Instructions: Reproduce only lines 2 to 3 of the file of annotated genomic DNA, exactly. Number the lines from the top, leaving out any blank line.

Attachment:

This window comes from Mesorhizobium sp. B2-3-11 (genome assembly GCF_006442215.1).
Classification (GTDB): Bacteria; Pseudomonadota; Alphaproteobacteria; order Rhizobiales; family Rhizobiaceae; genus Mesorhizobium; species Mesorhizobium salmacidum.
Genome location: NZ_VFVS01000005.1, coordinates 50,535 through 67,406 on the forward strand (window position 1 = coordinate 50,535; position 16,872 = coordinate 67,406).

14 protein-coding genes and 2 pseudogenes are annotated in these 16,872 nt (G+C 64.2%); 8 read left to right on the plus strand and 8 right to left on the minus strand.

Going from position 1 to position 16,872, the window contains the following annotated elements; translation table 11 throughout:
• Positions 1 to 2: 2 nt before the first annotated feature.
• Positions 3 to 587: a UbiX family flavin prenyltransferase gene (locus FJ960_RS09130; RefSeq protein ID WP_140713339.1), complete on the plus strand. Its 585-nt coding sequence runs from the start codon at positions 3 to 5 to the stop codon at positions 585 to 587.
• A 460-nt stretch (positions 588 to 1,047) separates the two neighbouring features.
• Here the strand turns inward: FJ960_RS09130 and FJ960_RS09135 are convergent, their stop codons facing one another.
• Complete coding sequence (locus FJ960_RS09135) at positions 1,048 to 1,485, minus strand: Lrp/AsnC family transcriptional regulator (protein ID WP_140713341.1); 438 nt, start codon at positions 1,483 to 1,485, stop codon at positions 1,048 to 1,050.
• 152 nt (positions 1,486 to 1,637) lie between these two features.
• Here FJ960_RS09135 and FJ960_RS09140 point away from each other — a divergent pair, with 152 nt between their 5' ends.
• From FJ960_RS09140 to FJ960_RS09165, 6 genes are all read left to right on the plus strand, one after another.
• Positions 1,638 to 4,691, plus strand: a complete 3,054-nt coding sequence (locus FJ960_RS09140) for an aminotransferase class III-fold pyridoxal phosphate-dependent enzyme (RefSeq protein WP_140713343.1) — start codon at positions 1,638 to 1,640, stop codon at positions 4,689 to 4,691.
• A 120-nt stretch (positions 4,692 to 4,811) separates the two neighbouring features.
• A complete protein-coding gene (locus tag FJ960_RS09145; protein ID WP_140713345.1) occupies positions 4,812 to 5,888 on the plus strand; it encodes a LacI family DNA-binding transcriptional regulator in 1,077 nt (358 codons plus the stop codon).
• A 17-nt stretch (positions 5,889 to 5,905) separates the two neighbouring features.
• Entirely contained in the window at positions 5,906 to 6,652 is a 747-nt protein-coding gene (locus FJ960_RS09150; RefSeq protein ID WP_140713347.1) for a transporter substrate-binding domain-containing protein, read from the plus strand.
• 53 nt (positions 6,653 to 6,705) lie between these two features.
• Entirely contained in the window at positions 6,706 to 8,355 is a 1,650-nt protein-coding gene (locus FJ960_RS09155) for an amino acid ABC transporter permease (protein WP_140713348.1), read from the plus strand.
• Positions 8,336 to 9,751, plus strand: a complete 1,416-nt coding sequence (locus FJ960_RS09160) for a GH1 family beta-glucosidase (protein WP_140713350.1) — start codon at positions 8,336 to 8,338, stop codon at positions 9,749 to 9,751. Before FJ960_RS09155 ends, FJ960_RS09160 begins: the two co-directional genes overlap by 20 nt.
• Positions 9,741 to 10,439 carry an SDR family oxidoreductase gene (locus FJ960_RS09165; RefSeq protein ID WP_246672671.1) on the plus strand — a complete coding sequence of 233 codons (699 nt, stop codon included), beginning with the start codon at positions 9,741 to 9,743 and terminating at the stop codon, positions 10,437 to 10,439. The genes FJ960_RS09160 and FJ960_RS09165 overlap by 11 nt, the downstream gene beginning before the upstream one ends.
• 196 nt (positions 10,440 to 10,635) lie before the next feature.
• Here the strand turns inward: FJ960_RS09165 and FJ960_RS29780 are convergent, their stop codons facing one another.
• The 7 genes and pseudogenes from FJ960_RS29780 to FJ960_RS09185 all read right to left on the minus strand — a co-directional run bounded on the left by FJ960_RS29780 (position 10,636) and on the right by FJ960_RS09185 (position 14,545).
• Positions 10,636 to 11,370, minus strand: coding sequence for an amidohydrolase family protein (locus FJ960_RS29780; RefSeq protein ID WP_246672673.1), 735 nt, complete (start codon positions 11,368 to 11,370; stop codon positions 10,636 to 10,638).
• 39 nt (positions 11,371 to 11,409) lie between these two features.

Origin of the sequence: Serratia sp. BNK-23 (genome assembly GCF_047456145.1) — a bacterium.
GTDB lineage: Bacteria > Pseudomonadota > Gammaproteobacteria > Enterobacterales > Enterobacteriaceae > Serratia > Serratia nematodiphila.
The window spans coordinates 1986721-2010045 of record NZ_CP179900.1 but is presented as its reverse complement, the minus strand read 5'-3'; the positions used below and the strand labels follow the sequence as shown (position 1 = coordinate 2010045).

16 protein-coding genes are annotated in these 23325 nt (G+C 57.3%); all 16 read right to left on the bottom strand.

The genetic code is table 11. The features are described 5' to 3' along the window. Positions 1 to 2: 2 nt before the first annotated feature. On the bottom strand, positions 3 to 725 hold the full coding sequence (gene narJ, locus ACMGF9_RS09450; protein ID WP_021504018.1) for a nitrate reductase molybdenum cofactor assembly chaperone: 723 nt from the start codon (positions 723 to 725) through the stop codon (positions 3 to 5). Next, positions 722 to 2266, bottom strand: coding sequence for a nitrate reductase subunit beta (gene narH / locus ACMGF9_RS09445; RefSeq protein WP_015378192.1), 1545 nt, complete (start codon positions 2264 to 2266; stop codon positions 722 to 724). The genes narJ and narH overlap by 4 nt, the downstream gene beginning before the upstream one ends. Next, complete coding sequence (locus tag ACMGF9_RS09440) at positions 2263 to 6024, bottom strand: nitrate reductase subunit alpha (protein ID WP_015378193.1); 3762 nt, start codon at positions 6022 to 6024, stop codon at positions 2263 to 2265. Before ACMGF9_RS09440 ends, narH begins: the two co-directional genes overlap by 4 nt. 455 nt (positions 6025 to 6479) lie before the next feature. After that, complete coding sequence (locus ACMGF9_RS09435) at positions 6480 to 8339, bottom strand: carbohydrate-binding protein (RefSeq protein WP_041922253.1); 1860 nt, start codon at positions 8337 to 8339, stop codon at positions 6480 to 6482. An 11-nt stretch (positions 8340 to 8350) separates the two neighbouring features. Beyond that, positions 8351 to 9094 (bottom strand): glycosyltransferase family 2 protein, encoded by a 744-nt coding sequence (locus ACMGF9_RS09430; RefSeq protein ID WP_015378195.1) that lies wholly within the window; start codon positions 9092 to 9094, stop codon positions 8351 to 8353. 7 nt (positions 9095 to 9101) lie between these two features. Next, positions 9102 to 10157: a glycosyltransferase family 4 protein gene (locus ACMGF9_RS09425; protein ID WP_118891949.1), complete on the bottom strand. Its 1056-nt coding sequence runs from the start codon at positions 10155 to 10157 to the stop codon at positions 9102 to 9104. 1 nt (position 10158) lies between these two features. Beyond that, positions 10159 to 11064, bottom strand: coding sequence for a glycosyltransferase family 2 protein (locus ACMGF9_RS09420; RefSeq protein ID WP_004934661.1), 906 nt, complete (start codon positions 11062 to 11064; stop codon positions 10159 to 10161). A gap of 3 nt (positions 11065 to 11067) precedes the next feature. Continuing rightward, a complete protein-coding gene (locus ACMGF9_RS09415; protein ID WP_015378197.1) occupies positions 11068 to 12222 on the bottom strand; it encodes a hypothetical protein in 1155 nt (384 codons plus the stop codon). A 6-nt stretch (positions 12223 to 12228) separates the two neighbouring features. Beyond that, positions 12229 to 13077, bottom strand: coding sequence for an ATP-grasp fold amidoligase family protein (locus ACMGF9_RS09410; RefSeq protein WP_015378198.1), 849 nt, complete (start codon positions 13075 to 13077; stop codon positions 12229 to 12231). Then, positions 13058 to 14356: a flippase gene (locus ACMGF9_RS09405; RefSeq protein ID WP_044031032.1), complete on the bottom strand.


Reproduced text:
Classification (GTDB): Bacteria; Pseudomonadota; Alphaproteobacteria; order Rhizobiales; family Rhizobiaceae; genus Mesorhizobium; species Mesorhizobium salmacidum.
Genome location: NZ_VFVS01000005.1, coordinates 50,535 through 67,406 on the forward strand (window position 1 = coordinate 50,535; position 16,872 = coordinate 67,406).